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# Chapter 29--Examples PowerPoint PPT Presentation

Chapter 29--Examples. Problem.

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Chapter 29--Examples

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## Chapter 29--Examples

### Problem

• Derive the equation relating the total charge Q that flows through a search coil (Conceptual Example 29.3 in Section 29.2) to the magnetic field B. The search coil has N turns, each with area A and the flux through the coil is decreased from its initial value to zero in a time Dt. The resistance of the coil is R and the total charge is Q=I Dt where I is the average current induced by the change in flux

### From Example 29.3

• A search coil is a practical way to measure magnetic field strength. It uses a small, closely wound coil with N turns. The coil, of area A, is initially held so that its area vector A is aligned with a magnetic field with magnitude B. The coil is quickly pulled out of the field or rotated.

• Initially the flux through the field is F=NBA. When it leaves the field or rotated, F goes to zero. As F decreases, there is a momentary induced current which is measured. The amount of current is proportional to the field strength.

### Solution

• EMF=-DF/Dt

• DF=F2–F1

• Where F1 =NBA and F2 =0

• DF=-NBA

• EMF=NBA/Dt

• V=iR where V=EMF

• EMF=NBA/Dt=iR

• i=NBA/RDt

• Q=iDt=NBA/R

### Part B

• In a credit card reader, the magnetic strip on the back of the card is “swiped” past a coil within the reader. Explain using the ideas of the search coil how the reader can decode information stored in the pattern of magnetization in the strip.

### Solution

• The card reader contains a search coil.

• The search coil produces high EMF and low EMF as the card is swiped.

• A high EMF is treated as a binary 1 and a low EMF is treated as a binary 0

• Ascii information (character codes between 1 and 64) can be stored there in a few bits (6-bits or 26).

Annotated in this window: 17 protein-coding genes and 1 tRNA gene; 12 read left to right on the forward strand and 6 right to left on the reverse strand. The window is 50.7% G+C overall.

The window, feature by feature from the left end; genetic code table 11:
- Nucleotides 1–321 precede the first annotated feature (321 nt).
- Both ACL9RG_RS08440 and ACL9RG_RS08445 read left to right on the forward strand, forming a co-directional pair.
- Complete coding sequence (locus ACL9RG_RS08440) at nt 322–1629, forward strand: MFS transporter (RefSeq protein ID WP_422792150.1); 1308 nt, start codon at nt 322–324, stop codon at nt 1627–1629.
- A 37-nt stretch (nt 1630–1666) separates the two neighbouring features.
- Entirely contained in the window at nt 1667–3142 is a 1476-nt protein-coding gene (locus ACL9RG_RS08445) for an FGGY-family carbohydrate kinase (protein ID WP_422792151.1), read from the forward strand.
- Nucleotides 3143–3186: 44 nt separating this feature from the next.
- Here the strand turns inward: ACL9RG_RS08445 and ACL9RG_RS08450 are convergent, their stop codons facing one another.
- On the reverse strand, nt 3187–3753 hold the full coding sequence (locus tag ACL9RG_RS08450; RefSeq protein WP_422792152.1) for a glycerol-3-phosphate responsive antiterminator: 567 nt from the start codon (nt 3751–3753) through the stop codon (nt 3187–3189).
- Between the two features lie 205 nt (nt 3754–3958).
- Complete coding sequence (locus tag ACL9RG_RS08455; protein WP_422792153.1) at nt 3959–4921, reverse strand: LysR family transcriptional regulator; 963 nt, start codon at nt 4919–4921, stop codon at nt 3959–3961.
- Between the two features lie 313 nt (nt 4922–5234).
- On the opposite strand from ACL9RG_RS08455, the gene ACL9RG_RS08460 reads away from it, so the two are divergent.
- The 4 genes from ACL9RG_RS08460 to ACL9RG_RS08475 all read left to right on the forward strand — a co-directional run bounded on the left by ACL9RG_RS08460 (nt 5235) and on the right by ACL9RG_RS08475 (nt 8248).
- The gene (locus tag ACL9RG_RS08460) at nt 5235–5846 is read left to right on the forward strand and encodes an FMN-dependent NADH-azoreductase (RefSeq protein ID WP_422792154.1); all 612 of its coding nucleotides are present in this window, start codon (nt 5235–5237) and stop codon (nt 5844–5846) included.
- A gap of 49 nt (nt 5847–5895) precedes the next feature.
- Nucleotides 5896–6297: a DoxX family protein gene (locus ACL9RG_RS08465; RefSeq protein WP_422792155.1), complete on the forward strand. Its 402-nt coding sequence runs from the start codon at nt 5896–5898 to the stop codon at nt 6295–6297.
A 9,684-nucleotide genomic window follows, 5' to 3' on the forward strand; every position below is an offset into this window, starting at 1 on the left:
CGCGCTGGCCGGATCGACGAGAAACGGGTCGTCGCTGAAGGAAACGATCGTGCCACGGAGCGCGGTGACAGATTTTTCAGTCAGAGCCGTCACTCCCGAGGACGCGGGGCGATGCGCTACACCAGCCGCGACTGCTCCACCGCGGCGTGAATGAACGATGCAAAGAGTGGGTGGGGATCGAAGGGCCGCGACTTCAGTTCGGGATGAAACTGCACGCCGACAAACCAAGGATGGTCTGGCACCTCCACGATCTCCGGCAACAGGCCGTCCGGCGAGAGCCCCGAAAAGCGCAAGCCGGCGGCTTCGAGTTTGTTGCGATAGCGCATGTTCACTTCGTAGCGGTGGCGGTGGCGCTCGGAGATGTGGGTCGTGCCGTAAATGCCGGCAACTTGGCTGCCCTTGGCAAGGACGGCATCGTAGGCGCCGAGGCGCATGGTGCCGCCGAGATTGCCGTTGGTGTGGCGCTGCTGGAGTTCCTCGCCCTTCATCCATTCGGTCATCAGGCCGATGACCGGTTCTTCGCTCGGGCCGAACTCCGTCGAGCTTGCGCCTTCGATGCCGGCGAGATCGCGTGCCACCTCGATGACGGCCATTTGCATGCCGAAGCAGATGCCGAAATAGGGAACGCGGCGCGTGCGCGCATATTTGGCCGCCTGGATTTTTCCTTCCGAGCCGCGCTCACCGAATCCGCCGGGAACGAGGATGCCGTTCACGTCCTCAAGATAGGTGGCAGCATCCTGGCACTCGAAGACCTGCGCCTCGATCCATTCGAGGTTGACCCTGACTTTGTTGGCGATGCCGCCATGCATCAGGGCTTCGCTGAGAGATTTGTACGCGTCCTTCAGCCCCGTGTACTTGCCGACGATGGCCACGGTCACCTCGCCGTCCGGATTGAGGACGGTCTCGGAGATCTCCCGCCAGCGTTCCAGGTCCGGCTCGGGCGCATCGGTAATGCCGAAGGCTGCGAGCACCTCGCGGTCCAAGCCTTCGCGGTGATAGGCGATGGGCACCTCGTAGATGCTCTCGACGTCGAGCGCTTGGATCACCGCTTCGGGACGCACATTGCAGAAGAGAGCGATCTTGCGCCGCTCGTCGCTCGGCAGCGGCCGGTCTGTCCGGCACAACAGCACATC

### Problem

A circular loop of flexible iron wire has an initial circumference of 165 cm but its circumference is decreasing at a rate of 12 cm/s due to a tangential pull on the wire. The loop is in a constant, uniform magnetic field oriented perpendicular to the plane of the loop and with a magnitude of 0.5 T

• Find the EMF induced in the loop at the instant when 9 s have passed.

• Find the direction of the current in the loop as viewed looking in the direction of the magnetic field.

### EMF=-DF/Dt=-B*DA/Dt

• F=BA

• dF/dt=BdA/dt

• c=2pr so A=pr2

• r=c/2p so A=c2/4p

• dA/dt=d/dt(c2/4p)= (2c/4p)dc/dt

• dF/dt= B(c/2p)dc/dt

• Where B=0.5

• dc/dt=0.12 m/s

• At 9s, c=1.65-.12*(9s)=0.57 m

• dF/dt=5.44 x 10-3 V

• Since F is decreasing, the EMF is positive. Since EMF positive, point thumb along A and look at fingers.

• They curl counterclockwise.

### Problem

Suppose the loop in the figure below is

• Rotated about an edge parallel to the z-axis.

What is the maximum induced EMF in each case if A=600 cm2, w=35 rad/s, and B=.45T?

### Case b—rotating about the x-axis

• The normal to the surface is in the same direction as B during this rotation. Thus BA=constant

• d/dt(constant)=0 so EMF=0

### Problem

The figure below shows two parallel loops of wire having a common axis. The smaller loop (radius r) is above the larger loop (radius R) by a distance x>>R. Consequently, the magnetic field due to current i in the larger loop is nearly constant throughout the smaller loop. Suppose that x is increasing at a constant rate, v.

• Determine the magnetic flux though area of the smaller loop as a function of x.

• In the smaller loop find

• The induced EMF

• The direction of the induced current.

x

i

### Magnetic Field of a Circular Loop

By the RH Rule, the field is upward in the small ring

### Direction of current

• Assume that normal to smaller loop is positive upwards

• B, then, is in positive direction

• But F is decreasing or has a negative d dF /dt

• A negative * negative=positive so EMF is +

• RH Thumb in up direction, fingers curl counter clockwise!